Bitcoin was… being Bitcoin over the August long weekend (in Canada). It rose sharply over the course oåf the week (+$2,200) and even into Saturday, only to drop in one giant red candle (-$800) in less than ten minutes.
I’ve been in the space now for seven years and this type of movement didn’t strike me as odd, in fact I think this type of movement shows us two very important things about Bitcoin:
- The past can tell the future
- The existing financial barriers can impact short term pricing
We are aiming to make Bitcoin easy to buy and sell for many reasons. Bitcoin allows the average consumer to take power over their finances and ensure they are not susceptible to centralized-banking failure. We aim to educate and expose as many Canadians as possible to enable the dream of true financial freedom.
At this point I’m going to assume we all know what the Bitcoin Halving is, but if not please, educate yo’self. I am of the belief that a Bitcoin’s price is related to the halving, just not in the way the media and some “hodlers” think. As you can see in the image taken here we are on our third halving cycle. This is a pretty small sample size, but we need to start somewhere.
In the far left (the red column) we see Bitcoin rising sharply in mid 2011 only to crash shortly after in late 2011/early 2012. This data is virtually irrelevant because we didn’t really see any price discovery until halfway through this mining cycle. Though, as a side note, pretty incredible to see a commodity go from inception to parity with USD in less than two years!
The second column (the blue column) shows Bitcoin reaching it’s previous ATH (all time high) shortly after the first halving (~6 months). We see a significant increase throughout the first half of the halving cycle with a sharp decline during the mid to latter half of the halving cycle and finally seeing some sort of “recovery” into the halving.
The third column (the green column) shows Bitcoin reaching it’s previous ATH shortly after the halving (~8 months — do you see a pattern?). We then see a significant increase throughout the first half of the halving cycle with a sharp decline during the mid to latter half of the halving cycle (that part was literally copy/pasted from the last paragraph) and recently have started to trend upwards again. We are still in this halving cycle and will have to see how it plays out.
I want to draw your attention to the first fifth of both the blue and green columns. You will see a sharp rise, followed by a decline (sound familiar?) and then another rise and another drop (do note that the green box looks way less dramatic because the scale is from $1,000 — $10k where the blue is ranging from $100 — $1,000).
Based on what we’ve seen in the past, it could be argued that we are in the first rise/drop for this halving cycle. That means that over the next few weeks/months we should see bitcoin bounce around the levels we are at now and then rise sharply followed by a quick drop. This was interesting to see over the weekend, but it wasn’t the only realization I came to about this explosive market.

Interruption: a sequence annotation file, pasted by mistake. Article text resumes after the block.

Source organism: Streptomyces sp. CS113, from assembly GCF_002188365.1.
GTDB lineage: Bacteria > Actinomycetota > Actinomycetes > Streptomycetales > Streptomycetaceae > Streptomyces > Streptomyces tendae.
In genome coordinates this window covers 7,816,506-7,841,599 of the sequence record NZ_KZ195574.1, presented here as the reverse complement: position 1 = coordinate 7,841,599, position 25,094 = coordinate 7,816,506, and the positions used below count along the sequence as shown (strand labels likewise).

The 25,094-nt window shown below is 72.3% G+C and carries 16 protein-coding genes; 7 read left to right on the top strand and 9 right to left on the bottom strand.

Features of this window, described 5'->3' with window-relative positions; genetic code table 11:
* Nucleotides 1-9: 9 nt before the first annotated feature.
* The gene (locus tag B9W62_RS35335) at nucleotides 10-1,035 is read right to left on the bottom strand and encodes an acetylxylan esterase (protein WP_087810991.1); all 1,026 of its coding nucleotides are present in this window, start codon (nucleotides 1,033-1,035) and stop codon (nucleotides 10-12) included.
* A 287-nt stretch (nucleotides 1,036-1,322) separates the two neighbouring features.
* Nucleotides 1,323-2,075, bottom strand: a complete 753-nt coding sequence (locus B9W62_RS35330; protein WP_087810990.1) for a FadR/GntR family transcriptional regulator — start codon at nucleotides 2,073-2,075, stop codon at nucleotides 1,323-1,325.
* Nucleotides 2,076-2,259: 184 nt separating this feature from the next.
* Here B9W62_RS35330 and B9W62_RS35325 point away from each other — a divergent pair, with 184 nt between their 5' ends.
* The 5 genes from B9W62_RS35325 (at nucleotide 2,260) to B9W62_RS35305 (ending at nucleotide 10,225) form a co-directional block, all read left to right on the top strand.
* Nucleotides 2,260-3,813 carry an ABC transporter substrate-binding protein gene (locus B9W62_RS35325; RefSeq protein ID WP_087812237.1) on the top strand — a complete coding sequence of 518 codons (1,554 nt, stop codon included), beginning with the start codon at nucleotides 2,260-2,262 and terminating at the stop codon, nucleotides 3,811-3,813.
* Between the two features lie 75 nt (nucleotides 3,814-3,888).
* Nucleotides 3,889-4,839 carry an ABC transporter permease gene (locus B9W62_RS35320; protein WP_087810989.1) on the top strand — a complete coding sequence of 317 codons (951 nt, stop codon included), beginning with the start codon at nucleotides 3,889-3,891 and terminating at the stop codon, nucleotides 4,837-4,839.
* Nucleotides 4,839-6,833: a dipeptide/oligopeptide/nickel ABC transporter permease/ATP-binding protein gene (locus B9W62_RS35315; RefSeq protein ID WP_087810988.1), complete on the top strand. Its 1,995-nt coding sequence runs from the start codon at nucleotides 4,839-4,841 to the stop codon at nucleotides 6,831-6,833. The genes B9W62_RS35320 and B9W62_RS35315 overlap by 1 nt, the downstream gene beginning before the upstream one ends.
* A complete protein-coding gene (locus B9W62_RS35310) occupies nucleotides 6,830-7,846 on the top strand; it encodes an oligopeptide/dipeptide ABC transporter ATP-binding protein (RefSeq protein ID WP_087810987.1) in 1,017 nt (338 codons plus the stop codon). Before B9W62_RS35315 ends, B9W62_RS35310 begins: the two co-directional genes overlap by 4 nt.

The existing financial barriers can impact short term pricing.
itcoin rose sharply throughout the week. People were transacting during typical banking periods where money flows relatively smooth (wire transfers credited, cheques deposited, etc). We then saw an incredible Bearwhale come in on a Saturday and destroy all of Bitcoin’s hard work upward in a matter of minutes. It had me wondering if exchange accounts were left without any funding to buy into the bearwhale (making it less painful).
We saw a much larger showcase of a Bearwhale’s capabilities in October 2014. October 6, 2014. Monday October 6, 2014. Monday. The financial system was open. The bearwhale in 2014 opened a 30,000BTC sell order @ $300 ($9,000,000 value) and the wall sat there for around six hours before the sell wall was eaten up and prices moved upwards again.
The price of Bitcoin dropped to the wall at $300, there were minor fluctuations between $290 and $300 before exploding back up original levels. The fact that this bearwhale dumped his stash on a Monday made the difference. The banks were open and users were able to fund their accounts and buy into the wall.
On Saturday when we watched prices collapse from $12,000 to $11,000 in 10 minutes we didn’t have that option. It’s likely that due to the sharp rise in prices previously there were quite a few users that had already FOMO’d in and built into the pump so when the dump came there was no more fiat in the exchanges to buy into the bears. We saw trade volume shrink to ~50% of what it was during the week and things went on pause. Until August 3rd (you guessed it, a Monday) where US banks opened up, trading volume increased and with it, so did the price.
All this to say, we were once again handcuffed by a custodial system. The wonderful thing about Bitcoin is that it is 24/7, 365 days/year. I, personally, have made trades every single day of the year. It’s wonderful and in my opinion, it’s necessary. We live in a borderless world, with borderless communications and our archaic monetary system puts artificial borders on our money. Protecting Bitcoin from Bearwhales should not be reliant on banker’s hours.